Suicide is deeply personal — shattering individuals and families. And a host of individual factors — such as depression and alienation — increase the risk of suicidal behavior.
However, suicide rates are affected by a variety of broader societal and economic factors, opening opportunities for public health interventions, speakers Anne Case, PhD, a Princeton economist, and Rebecca Bernert, PhD, a Stanford suicidologist, said at a recent Stanford Health Policy Forum moderated by Paul Costello, senior communications strategist and advisor.
Case and Bernert approach suicide from different angles — Bernert, from clinical psychology and Case, from economics.
And for Case, suicide includes what she and her colleague and husband Angus Deaton, PhD, have coined "deaths of despair" — those resulting from alcohol, drugs or intentional self-harm. "There's no bright line, you're killing yourself slowly or quickly," she said.
Case and Deaton are known for their discovery that death rates are rising for the middle-aged white working class in the United States, spurred by upticks in suicide, drug and alcohol overdoses and chronic liver disease.
"I think a lot has to do with the fact that hope disappeared, community disappeared," Case said.
Economic distress alone can't explain the phenomenon, however, the researchers said. After all, Bernert pointed out, in times of widespread economic downturn, or national crisis such as 9/11, suicide rates don't climb.
"It's thought to be a coming together when times are difficult," she said.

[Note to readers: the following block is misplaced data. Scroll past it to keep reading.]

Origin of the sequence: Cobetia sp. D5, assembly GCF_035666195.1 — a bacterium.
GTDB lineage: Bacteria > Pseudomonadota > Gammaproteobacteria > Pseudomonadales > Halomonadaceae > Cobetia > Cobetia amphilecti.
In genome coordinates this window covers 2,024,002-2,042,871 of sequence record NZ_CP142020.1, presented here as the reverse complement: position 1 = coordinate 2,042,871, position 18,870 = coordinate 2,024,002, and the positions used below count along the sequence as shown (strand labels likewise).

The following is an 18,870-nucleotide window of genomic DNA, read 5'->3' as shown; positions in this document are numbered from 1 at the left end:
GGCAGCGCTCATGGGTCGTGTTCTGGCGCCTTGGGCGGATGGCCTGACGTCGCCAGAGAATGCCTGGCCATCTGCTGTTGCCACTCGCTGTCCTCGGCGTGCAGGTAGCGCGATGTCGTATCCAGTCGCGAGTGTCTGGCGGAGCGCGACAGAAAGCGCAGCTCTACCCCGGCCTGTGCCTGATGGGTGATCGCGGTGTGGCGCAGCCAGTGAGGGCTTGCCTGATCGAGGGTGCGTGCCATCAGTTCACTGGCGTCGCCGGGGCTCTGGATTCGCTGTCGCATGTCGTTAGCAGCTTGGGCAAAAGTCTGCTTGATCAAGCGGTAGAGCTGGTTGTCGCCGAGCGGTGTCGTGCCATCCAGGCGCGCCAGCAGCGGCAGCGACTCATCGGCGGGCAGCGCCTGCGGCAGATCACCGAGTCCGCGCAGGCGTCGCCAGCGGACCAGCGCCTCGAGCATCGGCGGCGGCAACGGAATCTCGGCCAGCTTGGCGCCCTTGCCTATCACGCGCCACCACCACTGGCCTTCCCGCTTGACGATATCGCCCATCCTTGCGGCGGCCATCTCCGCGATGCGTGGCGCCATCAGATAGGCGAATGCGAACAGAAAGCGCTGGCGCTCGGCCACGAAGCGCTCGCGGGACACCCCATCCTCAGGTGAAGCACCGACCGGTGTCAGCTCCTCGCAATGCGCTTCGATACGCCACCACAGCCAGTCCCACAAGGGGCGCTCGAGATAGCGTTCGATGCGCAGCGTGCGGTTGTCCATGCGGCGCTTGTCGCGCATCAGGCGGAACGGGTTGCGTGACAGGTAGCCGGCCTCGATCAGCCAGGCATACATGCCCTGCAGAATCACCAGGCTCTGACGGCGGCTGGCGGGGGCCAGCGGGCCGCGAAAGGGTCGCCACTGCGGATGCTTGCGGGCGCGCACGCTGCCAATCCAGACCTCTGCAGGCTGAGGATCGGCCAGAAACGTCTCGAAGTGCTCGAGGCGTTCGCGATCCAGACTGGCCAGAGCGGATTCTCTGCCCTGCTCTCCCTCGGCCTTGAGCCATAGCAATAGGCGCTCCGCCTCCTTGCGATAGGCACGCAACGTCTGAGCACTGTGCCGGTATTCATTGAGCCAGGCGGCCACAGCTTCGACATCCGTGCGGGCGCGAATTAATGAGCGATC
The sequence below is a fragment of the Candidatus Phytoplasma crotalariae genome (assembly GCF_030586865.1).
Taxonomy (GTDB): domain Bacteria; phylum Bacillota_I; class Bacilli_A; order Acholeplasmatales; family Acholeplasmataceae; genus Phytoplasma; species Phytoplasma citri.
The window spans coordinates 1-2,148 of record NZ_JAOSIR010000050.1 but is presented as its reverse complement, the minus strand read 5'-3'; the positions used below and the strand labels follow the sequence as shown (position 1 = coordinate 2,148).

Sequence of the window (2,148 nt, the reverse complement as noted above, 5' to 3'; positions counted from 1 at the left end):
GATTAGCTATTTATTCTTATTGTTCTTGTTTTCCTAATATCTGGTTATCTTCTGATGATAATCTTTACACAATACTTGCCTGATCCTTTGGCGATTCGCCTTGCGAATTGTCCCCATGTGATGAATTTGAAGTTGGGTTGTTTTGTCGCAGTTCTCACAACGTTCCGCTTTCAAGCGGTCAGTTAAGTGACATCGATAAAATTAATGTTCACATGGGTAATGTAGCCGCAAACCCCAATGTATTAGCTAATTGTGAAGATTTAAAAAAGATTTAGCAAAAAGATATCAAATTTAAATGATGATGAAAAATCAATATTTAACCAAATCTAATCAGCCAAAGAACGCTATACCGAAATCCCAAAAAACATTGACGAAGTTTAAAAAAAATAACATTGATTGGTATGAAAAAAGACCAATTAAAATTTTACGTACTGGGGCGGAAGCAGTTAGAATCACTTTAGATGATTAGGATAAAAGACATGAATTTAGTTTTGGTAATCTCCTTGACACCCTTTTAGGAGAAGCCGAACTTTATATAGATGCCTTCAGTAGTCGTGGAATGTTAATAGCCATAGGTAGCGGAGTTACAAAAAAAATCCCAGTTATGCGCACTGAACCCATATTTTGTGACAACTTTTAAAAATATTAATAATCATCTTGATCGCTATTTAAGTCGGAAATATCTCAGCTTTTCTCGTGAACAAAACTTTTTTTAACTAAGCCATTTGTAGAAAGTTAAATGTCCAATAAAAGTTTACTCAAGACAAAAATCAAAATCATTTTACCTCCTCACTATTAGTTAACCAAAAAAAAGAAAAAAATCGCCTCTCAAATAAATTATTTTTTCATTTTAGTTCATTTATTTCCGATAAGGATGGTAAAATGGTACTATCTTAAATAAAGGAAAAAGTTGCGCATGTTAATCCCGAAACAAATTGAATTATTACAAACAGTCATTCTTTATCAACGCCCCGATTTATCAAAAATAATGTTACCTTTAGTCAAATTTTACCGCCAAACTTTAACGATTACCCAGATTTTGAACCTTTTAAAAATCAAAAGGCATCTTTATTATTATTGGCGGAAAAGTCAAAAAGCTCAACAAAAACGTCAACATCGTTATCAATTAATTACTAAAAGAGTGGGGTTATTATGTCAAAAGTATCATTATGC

Yet for white Americans without a college degree, the sustained pressure is too much, Case believes. Globalization and the loss of higher paying blue-collar jobs plays a role, she said, but that doesn't provide a full explanation, in part because it is a uniquely American problem.
Jobs have disappeared in Europe as well. What stands apart in the United States is the opioid epidemic, the lack of a social safety net and the trait of American individualism — together they have fractured communities. The thought is "I take care of me and my family, you take care of you and your family," Case said. "But when things go south, you don't have a lot of support."
In response to Costello's question about what policy changes would make a difference, Case and Bernert agreed there are many.
First, expanding access and reforming health care, including addiction treatments, they said. "We need a real push to treat [the opioid epidemic] as the emergency it is," Case said.
For Bernert, amping up suicide prevention efforts is a no-brainer: After all, suicide deaths are preventable, she emphasized. Policies could help break down harmful myths (such as the oft-repeated belief that most people who die by suicide leave a note) and bust the stigma that often impedes discussion and progress. They could also restrict access to "lethal means" — as does the new Golden Gate bridge barrier.
"If you put time and space between the thought and the means, you prevent loss of life," Bernert said. People who are stopped from attempting suicide are, in most cases, saved, she said.
"Every problem in suicide prevention, I would argue, should be viewed as a critical opportunity for change," Bernert said. Think gun locks or systems to limit access to pills.
And then, an even broader question from an audience member: "How do we start healing society?"
Build community, Case suggested. Cultivate hope as well, Bernert added.
"There's a tremendous need to raise awareness that suicide is preventable and that these very effective interventions exist," Bernert said. "We need to find ways to bring that hope and treatment to the masses... especially those in need."
Individuals in crisis can receive help from the Santa Clara County Suicide & Crisis Hotline at (855) 278-4204. Help is also available from anywhere in the United States via Crisis Text Line (text HOME to 741741) or the National Suicide Prevention Lifeline at (800) 273-8255. All three services are free, confidential and available 24 hours a day, seven days a week.
Photo by Becky Bach